Temporal and spatial-resolved data on the interfacial structure in upward vertical and inclined two-phase annular flows were accumulated using a novel non-intrusive multilayer conductance sensor. The sensor provides simultaneous measurement of the film thickness across the entire pipe circumference, enabling a three dimensional reconstruction of the wavy interface. Measurements were performed for two liquid (water) flow rates and a single high gas (air) flow rate. Three types of interfacial waves were identified, including ripples, disturbance and rogue waves. Rogue waves can be described as an infrequent solitary disturbance wave propagating over a ripple-dominant interface. Detailed statistical properties of the interfacial shape, such as the mean film thickness, wave height distribution, wave frequency spectra, wave propagation velocities and more, were obtained as a function the pipe inclination and azimuthal angle. The statistical analysis of the wavy interface presented in this study sheds light on a complex flow pattern of annular flow in inclined pipes, which has remained relatively unstudied experimentally. For inclined pipes, gravity imposes an asymmetric film distribution resulting in the thickest film at the bottom of the pipe. At this location, waves attain larger amplitudes while maintaining slower propagation velocities as compared to smaller amplitude waves at the top of the pipe. Generally, the wave frequency throughout the pipe circumference increases with inclination angle. For a larger liquid flow rate, the interface was found to be primarily dominant by disturbance waves. For a lower liquid velocity, the interfacial structure was found to be highly dependent on both the azimuthal and the inclination angles. An interface wave type map is presented as a function of those angles.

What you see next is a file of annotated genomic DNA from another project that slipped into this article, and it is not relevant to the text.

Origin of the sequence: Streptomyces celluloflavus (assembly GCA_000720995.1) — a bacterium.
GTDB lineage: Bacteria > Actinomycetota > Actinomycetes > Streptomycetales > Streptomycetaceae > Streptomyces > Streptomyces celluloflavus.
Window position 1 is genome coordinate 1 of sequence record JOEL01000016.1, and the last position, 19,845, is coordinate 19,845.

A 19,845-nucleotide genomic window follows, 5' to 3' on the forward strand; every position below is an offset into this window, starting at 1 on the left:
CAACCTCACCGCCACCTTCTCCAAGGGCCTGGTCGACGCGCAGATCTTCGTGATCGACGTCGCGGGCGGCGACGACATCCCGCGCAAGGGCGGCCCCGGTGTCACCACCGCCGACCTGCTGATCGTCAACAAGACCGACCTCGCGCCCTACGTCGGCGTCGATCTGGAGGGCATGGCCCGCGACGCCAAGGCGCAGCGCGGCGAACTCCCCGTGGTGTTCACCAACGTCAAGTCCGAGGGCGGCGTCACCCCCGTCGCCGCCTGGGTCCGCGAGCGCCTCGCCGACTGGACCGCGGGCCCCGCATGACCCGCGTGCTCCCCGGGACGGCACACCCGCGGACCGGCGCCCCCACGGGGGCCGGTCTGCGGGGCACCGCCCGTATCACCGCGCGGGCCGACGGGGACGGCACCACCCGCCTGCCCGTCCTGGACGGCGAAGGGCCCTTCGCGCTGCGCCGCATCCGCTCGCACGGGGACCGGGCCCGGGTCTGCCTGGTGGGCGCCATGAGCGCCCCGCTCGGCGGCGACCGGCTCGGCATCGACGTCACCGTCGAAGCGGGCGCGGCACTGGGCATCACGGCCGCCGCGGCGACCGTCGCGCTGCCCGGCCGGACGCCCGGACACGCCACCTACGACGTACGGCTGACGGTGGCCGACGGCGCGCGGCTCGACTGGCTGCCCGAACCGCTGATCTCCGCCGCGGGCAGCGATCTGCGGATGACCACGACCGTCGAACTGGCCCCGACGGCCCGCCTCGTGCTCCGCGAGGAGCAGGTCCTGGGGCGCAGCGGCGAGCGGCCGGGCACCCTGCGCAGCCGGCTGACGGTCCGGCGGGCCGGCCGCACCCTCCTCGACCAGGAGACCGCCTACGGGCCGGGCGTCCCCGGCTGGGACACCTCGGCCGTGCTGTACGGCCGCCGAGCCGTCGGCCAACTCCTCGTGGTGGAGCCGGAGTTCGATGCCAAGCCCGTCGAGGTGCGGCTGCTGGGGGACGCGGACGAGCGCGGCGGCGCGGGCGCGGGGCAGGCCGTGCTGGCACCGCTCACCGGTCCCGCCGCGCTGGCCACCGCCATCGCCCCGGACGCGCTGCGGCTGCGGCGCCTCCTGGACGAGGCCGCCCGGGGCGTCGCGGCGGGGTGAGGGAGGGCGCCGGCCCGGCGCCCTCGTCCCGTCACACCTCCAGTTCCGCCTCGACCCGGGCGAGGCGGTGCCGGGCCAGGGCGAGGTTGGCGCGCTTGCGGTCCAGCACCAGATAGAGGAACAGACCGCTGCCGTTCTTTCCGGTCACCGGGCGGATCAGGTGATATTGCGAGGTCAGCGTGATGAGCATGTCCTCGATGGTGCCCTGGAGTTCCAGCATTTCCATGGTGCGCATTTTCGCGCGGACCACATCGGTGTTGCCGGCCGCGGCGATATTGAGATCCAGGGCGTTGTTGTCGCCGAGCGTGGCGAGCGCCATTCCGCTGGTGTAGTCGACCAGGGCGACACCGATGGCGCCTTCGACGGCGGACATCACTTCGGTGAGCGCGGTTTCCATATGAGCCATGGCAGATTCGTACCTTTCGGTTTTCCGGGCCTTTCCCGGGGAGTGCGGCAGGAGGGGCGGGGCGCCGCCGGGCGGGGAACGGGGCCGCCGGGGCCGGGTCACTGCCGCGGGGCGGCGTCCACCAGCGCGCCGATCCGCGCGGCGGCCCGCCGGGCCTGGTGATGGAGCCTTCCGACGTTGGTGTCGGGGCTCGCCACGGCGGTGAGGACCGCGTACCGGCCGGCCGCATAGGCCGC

|Journal||International Journal of Multiphase Flow|
|State||Published - Nov 2020|